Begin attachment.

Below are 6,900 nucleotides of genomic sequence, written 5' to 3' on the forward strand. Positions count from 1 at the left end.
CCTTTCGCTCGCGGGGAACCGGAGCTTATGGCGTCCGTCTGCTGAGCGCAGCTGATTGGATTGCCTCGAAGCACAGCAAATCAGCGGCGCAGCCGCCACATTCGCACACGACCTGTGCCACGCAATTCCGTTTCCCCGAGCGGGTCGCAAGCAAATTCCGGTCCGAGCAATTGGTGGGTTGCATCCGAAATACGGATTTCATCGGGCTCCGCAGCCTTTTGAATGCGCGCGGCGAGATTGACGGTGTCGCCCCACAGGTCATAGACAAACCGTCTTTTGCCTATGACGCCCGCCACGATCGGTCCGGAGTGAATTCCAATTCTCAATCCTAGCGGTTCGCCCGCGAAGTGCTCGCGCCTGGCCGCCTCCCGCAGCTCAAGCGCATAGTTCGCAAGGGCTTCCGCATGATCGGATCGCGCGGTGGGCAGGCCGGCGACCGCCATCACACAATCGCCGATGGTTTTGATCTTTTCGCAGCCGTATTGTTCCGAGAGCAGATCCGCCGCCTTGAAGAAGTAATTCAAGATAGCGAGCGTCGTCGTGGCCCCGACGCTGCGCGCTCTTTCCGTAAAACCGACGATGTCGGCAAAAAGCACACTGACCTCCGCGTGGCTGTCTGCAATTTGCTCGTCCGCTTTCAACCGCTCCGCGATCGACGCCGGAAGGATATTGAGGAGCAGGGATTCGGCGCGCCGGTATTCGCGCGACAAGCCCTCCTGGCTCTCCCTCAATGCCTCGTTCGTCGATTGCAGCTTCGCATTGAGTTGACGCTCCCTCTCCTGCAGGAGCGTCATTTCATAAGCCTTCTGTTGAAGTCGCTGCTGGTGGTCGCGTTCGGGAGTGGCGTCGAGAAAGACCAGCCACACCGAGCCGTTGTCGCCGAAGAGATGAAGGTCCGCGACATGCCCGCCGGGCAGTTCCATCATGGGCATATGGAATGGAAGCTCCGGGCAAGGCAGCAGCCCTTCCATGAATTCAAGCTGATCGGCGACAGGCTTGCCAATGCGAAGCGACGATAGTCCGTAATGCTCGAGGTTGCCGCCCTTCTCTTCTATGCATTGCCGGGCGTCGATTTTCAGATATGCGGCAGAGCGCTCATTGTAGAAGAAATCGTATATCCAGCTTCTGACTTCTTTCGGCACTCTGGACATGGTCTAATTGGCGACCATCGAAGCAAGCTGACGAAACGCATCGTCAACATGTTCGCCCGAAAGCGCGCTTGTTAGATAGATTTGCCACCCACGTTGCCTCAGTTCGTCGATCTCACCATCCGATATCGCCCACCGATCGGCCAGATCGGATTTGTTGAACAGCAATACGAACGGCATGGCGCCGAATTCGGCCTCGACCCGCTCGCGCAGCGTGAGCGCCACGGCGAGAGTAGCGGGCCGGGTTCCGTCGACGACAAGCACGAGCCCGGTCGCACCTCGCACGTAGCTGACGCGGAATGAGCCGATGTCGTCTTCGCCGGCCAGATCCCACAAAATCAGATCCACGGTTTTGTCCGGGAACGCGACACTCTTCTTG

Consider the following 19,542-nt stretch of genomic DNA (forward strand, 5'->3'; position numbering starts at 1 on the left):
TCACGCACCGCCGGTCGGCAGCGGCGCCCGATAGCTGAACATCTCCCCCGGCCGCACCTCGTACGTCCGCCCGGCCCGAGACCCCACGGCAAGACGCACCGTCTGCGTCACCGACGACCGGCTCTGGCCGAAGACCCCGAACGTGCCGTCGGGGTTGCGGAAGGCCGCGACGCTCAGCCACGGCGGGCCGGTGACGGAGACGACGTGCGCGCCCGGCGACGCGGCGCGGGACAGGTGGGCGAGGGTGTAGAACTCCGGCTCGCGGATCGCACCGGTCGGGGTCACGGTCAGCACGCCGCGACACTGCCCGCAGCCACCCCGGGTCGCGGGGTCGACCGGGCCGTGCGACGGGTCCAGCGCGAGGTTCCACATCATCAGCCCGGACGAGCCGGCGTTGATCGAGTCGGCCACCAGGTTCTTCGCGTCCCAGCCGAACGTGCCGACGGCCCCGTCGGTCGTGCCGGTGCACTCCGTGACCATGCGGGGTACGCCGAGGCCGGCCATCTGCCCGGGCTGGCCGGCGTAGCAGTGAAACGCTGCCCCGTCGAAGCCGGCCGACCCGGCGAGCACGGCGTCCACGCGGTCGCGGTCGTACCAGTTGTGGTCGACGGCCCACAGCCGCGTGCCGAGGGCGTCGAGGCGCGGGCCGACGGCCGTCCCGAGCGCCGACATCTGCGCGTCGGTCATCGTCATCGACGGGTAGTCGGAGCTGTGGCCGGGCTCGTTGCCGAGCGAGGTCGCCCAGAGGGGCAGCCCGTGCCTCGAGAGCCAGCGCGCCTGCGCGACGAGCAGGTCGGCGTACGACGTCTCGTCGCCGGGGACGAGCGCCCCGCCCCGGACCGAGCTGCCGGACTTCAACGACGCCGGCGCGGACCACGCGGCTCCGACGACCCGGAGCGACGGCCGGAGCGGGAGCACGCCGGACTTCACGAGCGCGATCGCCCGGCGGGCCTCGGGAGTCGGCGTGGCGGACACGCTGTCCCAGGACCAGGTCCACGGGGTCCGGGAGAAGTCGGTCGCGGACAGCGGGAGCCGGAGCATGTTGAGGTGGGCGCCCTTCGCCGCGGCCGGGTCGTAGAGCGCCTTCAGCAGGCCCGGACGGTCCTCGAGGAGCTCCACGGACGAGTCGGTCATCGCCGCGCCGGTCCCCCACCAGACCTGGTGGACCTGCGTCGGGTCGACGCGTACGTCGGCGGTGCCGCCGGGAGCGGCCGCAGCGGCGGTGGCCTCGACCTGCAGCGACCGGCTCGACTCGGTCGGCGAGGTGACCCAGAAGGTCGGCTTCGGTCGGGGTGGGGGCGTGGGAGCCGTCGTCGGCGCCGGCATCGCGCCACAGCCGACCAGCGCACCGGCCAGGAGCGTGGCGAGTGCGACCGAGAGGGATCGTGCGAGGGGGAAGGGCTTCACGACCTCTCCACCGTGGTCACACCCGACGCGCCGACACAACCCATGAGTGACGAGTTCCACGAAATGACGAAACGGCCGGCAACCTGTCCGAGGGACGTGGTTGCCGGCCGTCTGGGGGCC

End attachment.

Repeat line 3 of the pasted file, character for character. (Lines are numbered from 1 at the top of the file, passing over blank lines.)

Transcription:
Consider the following 19,542-nt stretch of genomic DNA (forward strand, 5'->3'; position numbering starts at 1 on the left):